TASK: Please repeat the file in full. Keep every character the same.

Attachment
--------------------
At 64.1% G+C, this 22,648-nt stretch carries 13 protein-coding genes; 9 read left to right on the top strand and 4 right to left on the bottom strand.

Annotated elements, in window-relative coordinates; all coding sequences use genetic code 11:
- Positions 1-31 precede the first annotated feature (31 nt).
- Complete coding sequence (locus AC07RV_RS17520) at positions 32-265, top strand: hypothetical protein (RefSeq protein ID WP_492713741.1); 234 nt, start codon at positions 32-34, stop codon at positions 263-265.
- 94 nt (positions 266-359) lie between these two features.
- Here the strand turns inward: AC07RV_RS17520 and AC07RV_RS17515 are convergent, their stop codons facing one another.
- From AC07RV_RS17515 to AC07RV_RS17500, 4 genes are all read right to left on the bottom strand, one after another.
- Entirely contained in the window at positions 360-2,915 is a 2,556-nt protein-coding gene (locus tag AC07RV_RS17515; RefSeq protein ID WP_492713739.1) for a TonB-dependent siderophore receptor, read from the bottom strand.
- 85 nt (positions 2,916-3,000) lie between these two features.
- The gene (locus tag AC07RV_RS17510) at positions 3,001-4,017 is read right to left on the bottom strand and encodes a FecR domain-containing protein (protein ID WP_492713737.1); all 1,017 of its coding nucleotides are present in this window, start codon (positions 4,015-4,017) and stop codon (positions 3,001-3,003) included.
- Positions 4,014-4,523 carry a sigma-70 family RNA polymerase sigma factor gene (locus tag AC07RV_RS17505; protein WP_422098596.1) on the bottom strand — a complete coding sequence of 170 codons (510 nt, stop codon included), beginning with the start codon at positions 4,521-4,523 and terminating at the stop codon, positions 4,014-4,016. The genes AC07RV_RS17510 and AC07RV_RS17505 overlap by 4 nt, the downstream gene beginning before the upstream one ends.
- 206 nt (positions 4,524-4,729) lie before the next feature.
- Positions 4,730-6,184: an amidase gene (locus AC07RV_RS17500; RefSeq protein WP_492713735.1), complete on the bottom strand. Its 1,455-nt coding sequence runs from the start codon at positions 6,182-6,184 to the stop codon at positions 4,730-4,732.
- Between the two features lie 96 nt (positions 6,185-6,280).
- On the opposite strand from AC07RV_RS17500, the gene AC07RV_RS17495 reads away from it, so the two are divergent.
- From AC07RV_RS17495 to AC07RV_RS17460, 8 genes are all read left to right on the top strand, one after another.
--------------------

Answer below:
At 64.1% G+C, this 22,648-nt stretch carries 13 protein-coding genes; 9 read left to right on the top strand and 4 right to left on the bottom strand.

Annotated elements, in window-relative coordinates; all coding sequences use genetic code 11:
- Positions 1-31 precede the first annotated feature (31 nt).
- Complete coding sequence (locus AC07RV_RS17520) at positions 32-265, top strand: hypothetical protein (RefSeq protein ID WP_492713741.1); 234 nt, start codon at positions 32-34, stop codon at positions 263-265.
- 94 nt (positions 266-359) lie between these two features.
- Here the strand turns inward: AC07RV_RS17520 and AC07RV_RS17515 are convergent, their stop codons facing one another.
- From AC07RV_RS17515 to AC07RV_RS17500, 4 genes are all read right to left on the bottom strand, one after another.
- Entirely contained in the window at positions 360-2,915 is a 2,556-nt protein-coding gene (locus tag AC07RV_RS17515; RefSeq protein ID WP_492713739.1) for a TonB-dependent siderophore receptor, read from the bottom strand.
- 85 nt (positions 2,916-3,000) lie between these two features.
- The gene (locus tag AC07RV_RS17510) at positions 3,001-4,017 is read right to left on the bottom strand and encodes a FecR domain-containing protein (protein ID WP_492713737.1); all 1,017 of its coding nucleotides are present in this window, start codon (positions 4,015-4,017) and stop codon (positions 3,001-3,003) included.
- Positions 4,014-4,523 carry a sigma-70 family RNA polymerase sigma factor gene (locus tag AC07RV_RS17505; protein WP_422098596.1) on the bottom strand — a complete coding sequence of 170 codons (510 nt, stop codon included), beginning with the start codon at positions 4,521-4,523 and terminating at the stop codon, positions 4,014-4,016. The genes AC07RV_RS17510 and AC07RV_RS17505 overlap by 4 nt, the downstream gene beginning before the upstream one ends.
- 206 nt (positions 4,524-4,729) lie before the next feature.
- Positions 4,730-6,184: an amidase gene (locus AC07RV_RS17500; RefSeq protein WP_492713735.1), complete on the bottom strand. Its 1,455-nt coding sequence runs from the start codon at positions 6,182-6,184 to the stop codon at positions 4,730-4,732.
- Between the two features lie 96 nt (positions 6,185-6,280).
- On the opposite strand from AC07RV_RS17500, the gene AC07RV_RS17495 reads away from it, so the two are divergent.
- From AC07RV_RS17495 to AC07RV_RS17460, 8 genes are all read left to right on the top strand, one after another.